While I wasn’t sure if there was anything actually wrong with me, I knew there was something wrong with feeling wasted, so I decided to do something about it.  I felt I had no real choice in the matter in the end.  In my decision to “do something about it,” I lost more than I could have ever remotely imagined, on so many levels.  Some people, people I have loved deeply, took one look at my decision and called me selfish.  I find this interesting because the level of loss I have experienced tells me otherwise.

It has taken me years to pick apart why I felt that way.  I felt the way I did because I copped out of my own life.  I certainly wasn’t conscious of this then, but enough time has passed for me to see it with the distinctly clear lenses of hindsight.  I was terrified of having to carve out a path for myself when the world opened with possibility after I graduated.  Part of me wanted a career and another part of me just didn’t want to face it.  “It” being uncertainty, the future, impending failures, the inevitable learning curve that I so stupidly thought I could somehow weave my way around.  I wanted to be in a two-person alliance with someone who counted “more” than I did.  I thought this would be easier than working to achieve my own dreams at the time.  In fact, I didn’t even have the guts to define my own dreams for myself.  So instead, I made someone else’s dreams my own.  I abdicated myself for my marriage.  I didn’t consciously think these thoughts, believe me.  It was just a natural, almost biological response to the fear and uncertainty in my life at that point.  I opted for the external instead of asking myself what it was that I wanted.

Part of why I didn’t ask myself what I wanted was because I knew the answer to that.  The truth was, I wasn’t sure about what I wanted.  Knowing what I know now, I wish I could go back and tell myself, “Well, honey, if you don’t know what you want in life, don’t just take a wild guess.  In fact, I would advise you not do anything until that begins to become a little more clear to you.”  By “doing” anything, I mean–don’t move in with anyone, don’t get married, don’t have a baby.  Don’t make any life-altering decisions in your state of “I don’t know” and for God’s sake, don’t involve other innocent by-standers, no matter how much you want to love and keep them for yourself forever.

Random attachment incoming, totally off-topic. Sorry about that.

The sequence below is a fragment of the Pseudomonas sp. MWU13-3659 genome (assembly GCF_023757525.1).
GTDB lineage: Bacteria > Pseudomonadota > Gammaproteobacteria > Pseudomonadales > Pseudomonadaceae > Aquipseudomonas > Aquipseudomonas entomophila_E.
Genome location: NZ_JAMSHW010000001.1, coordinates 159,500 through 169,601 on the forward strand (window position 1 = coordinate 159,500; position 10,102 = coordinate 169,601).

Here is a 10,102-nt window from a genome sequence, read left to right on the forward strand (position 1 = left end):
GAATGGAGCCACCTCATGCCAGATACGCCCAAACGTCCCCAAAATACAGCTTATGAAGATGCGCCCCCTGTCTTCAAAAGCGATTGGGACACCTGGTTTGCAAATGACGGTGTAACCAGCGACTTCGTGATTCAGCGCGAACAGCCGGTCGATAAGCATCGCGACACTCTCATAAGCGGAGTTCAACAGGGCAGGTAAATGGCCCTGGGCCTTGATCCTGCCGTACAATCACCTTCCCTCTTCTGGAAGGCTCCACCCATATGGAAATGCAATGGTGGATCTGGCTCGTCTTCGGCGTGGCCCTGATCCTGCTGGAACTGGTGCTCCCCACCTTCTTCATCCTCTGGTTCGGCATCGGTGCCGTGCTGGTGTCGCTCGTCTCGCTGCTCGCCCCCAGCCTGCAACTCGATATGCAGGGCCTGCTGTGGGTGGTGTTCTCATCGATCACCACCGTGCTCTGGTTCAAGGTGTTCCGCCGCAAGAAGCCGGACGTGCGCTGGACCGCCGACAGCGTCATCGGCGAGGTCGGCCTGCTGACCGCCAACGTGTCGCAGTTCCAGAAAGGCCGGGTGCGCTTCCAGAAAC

What I needed back then was a good shaking.

I needed Mary Oliver.

I needed someone to ask me to ask myself, Tell me, what is it you plan to do with your one wild and precious life?  

The now where I am now, in New Zealand, forever located in a future seventeen hours ahead of the continent I call home, twelve hours ahead of  Europe, the continent I called home for ten years?  It is a weird little world to say the least.  There is nothing stable about my life right now.  I have no job and I drive a four-hundred and fifty dollar car that just barely passed its six-month inspection.  But this is my life.  Right now.  This is it, folks.  It might not seem like much, but to me this time in space feels sacred.  I’ve come to see it as a holding space–a landing pad of sorts.  Here, I am gathering my thoughts, my wits, asking myself every day if what it is that I am doing with my “one wild and precious life” is actually what I want and feel called to do.  Most days I feel lucky to be able to honestly say, I’m working on it.  And today, I realized, I even have the pictures to prove it.